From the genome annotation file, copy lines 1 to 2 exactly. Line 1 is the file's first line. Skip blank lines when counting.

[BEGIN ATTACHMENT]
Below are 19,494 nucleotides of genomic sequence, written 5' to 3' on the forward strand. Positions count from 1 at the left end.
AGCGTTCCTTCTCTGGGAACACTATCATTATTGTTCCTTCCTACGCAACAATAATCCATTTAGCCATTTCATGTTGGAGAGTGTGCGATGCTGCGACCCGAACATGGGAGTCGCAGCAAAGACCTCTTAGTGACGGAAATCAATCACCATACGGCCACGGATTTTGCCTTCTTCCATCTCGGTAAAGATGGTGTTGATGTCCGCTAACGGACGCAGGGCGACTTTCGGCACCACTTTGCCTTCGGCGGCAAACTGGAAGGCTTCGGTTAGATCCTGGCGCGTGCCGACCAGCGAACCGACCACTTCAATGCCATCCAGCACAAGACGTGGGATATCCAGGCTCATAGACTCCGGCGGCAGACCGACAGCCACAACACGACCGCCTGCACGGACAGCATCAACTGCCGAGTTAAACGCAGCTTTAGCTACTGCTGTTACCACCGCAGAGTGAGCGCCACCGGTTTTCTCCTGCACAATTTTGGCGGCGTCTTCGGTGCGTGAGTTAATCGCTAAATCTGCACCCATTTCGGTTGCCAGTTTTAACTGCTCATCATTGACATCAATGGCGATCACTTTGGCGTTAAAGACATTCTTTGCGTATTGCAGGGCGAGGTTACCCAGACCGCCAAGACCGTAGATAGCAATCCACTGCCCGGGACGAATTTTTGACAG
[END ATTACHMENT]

Below are 19,494 nucleotides of genomic sequence, written 5' to 3' on the forward strand. Positions count from 1 at the left end.
AGCGTTCCTTCTCTGGGAACACTATCATTATTGTTCCTTCCTACGCAACAATAATCCATTTAGCCATTTCATGTTGGAGAGTGTGCGATGCTGCGACCCGAACATGGGAGTCGCAGCAAAGACCTCTTAGTGACGGAAATCAATCACCATACGGCCACGGATTTTGCCTTCTTCCATCTCGGTAAAGATGGTGTTGATGTCCGCTAACGGACGCAGGGCGACTTTCGGCACCACTTTGCCTTCGGCGGCAAACTGGAAGGCTTCGGTTAGATCCTGGCGCGTGCCGACCAGCGAACCGACCACTTCAATGCCATCCAGCACAAGACGTGGGATATCCAGGCTCATAGACTCCGGCGGCAGACCGACAGCCACAACACGACCGCCTGCACGGACAGCATCAACTGCCGAGTTAAACGCAGCTTTAGCTACTGCTGTTACCACCGCAGAGTGAGCGCCACCGGTTTTCTCCTGCACAATTTTGGCGGCGTCTTCGGTGCGTGAGTTAATCGCTAAATCTGCACCCATTTCGGTTGCCAGTTTTAACTGCTCATCATTGACATCAATGGCGATCACTTTGGCGTTAAAGACATTCTTTGCGTATTGCAGGGCGAGGTTACCCAGACCGCCAAGACCGTAGATAGCAATCCACTGCCCGGGACGAATTTTTGACAG